Siew also took the opportunity to drum up business from the mainland. He stated that when the new government takes office, it will promote a series of 12 construction projects, including an improved island-wide transportation network, an ecological free port in Kaohsiung, an Asia-Pacific logistics center for air and sea freight in Taichung, further development and reorganization of the Taoyuan International Airport, taking Taiwan further into the digital age, creating entrepreneurial corridors, renovating urban and industrial areas, reinvigorating agriculture, reviving the coasts, planting more forests and greening the island, new flood control works, and the construction of new sewer systems. The private sector is to pay one-third of the estimated NT$4 trillion the projects will cost, and Siew hopes the mainland will invest in a portion of the rest. Chen Deming agreed, noting that if mainland firms were contracted to do some of the work, the costs would be the lowest in the world. Chen optimistically estimated that there was more than NT$1 trillion in business opportunities in Taiwan for mainland firms.
The BFA came to a close in an atmosphere of peace and amity. Though there were no breakthroughs on the issues our citizens most hoped to hear about-an end to China's obstruction of our joining international organizations and a promise to remove the missiles aimed at Taiwan-China generally showed flexibility and goodwill. It even acknowledged making a mistake in a press release mentioning the sensitive "one-China principle" and corrected it after Siew protested.
With the success of the Hu-Siew talks creating expectations of more pragmatic cross-strait liberalization, the Taiwan stock market took off. Construction, financial, steel and bulk cargo issues all gained significantly. Policies to liberalize the exchange of RMB in Taiwan and to allow mainland investment in commercial real estate are also now being given serious consideration. Even pro-DPP city and county heads have begun changing their anti-China stances. Kaohsiung mayor Chen Chu, for example, will attend the Beijing International Tourism Expo in June to encourage mainland tourists to visit Kaohsiung. Yunlin County commissioner Su Chih-fen also plans to travel to China to promote her county's agricultural products.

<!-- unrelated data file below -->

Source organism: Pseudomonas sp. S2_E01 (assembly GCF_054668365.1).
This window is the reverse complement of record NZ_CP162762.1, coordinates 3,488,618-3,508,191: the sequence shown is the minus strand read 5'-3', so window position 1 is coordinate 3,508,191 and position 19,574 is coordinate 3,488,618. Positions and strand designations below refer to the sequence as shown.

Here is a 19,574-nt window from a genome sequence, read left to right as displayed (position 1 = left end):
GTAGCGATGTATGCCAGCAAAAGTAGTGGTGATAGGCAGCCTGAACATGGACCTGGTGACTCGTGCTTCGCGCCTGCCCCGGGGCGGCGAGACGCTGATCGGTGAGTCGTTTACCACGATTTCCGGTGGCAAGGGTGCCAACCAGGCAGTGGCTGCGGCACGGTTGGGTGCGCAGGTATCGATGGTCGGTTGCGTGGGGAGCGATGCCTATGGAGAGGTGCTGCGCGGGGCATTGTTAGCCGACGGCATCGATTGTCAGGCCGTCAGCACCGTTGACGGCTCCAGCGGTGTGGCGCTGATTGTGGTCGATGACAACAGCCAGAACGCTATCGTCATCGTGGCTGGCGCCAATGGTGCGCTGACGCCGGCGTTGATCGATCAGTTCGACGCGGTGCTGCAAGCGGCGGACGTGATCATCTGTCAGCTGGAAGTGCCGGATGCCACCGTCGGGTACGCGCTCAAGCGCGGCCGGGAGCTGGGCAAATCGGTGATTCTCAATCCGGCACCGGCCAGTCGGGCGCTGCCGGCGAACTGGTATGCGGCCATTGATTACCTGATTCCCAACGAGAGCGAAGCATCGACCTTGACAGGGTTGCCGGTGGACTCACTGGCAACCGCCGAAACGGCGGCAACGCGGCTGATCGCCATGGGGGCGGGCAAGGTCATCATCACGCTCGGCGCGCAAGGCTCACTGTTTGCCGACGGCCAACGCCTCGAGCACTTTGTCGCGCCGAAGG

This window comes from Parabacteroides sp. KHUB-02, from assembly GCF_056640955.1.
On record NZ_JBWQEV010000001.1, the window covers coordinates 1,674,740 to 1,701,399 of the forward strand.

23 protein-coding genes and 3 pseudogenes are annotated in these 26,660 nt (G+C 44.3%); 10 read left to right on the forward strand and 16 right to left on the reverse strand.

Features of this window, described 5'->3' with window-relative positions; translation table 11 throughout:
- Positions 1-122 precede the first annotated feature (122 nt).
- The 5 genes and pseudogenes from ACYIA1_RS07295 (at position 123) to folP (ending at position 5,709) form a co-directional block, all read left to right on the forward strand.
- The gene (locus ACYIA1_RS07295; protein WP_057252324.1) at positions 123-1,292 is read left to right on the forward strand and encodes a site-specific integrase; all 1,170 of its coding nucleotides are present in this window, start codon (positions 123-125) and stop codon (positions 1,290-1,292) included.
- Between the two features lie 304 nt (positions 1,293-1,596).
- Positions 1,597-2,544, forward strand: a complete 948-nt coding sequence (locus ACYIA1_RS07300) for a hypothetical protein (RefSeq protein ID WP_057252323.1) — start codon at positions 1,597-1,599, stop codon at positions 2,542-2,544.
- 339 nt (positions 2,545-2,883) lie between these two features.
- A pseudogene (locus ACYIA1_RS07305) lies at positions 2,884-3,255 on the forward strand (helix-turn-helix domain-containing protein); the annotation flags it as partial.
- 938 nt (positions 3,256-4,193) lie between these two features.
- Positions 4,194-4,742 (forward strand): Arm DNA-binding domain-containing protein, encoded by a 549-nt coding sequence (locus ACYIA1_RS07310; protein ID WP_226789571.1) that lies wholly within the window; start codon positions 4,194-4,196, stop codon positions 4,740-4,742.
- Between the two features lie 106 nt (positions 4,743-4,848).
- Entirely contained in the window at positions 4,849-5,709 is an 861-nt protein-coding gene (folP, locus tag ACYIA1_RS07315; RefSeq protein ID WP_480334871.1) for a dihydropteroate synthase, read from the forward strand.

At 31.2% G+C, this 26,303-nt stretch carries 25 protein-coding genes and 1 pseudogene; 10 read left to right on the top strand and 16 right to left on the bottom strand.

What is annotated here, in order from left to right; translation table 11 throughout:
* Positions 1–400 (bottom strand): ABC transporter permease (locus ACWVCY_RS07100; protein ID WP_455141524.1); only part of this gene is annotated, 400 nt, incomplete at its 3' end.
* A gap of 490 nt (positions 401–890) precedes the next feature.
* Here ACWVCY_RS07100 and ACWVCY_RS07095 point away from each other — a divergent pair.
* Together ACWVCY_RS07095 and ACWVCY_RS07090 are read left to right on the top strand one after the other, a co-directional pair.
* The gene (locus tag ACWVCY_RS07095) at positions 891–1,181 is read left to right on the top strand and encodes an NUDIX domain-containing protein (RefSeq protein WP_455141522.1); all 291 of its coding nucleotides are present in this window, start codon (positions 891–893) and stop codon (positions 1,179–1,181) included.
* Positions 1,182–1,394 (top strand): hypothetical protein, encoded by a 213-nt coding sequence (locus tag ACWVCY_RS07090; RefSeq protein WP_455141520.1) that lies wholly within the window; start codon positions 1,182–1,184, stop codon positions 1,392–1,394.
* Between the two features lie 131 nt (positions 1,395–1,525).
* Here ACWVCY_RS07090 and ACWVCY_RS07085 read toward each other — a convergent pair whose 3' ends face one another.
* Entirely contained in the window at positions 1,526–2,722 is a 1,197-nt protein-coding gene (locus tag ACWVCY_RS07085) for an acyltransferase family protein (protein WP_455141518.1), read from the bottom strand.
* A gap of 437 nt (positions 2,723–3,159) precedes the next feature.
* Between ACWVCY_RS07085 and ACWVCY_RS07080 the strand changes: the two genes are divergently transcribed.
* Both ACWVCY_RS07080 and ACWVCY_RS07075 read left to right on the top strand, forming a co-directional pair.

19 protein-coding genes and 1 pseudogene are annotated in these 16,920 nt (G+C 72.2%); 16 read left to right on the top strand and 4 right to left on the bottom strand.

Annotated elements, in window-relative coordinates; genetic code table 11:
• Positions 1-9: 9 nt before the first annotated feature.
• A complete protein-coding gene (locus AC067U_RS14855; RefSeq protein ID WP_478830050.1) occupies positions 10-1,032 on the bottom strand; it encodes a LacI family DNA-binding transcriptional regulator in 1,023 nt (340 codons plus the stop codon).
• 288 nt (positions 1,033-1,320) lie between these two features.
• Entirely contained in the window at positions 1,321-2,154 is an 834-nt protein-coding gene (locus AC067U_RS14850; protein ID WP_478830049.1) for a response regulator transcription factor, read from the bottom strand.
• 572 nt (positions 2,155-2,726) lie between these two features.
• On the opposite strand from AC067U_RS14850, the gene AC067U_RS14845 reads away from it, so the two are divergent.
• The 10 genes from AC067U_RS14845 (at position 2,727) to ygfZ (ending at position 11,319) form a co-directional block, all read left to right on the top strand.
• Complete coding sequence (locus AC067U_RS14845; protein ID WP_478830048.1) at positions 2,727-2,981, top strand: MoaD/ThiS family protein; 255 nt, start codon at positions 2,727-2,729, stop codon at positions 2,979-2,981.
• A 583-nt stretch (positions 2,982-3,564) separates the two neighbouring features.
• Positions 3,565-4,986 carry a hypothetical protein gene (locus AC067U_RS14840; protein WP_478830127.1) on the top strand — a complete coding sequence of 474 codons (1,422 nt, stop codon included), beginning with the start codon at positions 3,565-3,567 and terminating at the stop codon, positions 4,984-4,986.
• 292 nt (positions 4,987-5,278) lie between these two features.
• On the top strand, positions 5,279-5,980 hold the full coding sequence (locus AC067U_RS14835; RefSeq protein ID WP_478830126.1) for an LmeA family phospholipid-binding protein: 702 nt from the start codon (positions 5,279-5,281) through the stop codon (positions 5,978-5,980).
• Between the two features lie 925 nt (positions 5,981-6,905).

The BFA has kick-started cross-strait-reconciliation efforts and a flurry of activity will soon be underway. Once Taiwan's isolationist attitude changes, normalization of cross-strait economic and trade relations will soon follow, providing protections for Taiwanese businesses in the mainland and opening up Taiwan to China's abundant investment and human resources. In addition, if China's word is good, "all cross-strait issues will be open to discussion" once Taiwan returns to the 1992 consensus. We can also look forward to Taiwan having more room to breathe internationally through entry into ASEAN and other regional political and trade bodies. Collectively, these advances should ease our persistent fear of marginalization.
President-elect Ma Ying-jeou also announced on 14 April that he would appoint KMT vice chairman P.K. Chiang to head the Straits Exchange Foundation once the new government takes power on 20 May. Chiang is reportedly planning to get a head start on his duties by visiting Beijing in early May to begin preparation for the resumption of talks with China's Association for Relations Across the Taiwan Straits.
Though the BFA bore diplomatic fruit, Ma and Siew stressed afterwards that thawing cross-strait relations will take both time and understanding. They argued that preventing the thaw from turning into a flood requires that they move slowly.
More than 40% of Taiwan's voters supported the DPP candidates in this year's presidential election, and their pro-independence and de-Sinification positions will not change overnight. In fact, these voters are likely to be outraged if Taiwan-China relations advance too rapidly. Finding common ground and achieving a consensus within Taiwan will be crucial to the ultimate success of cross-strait relations.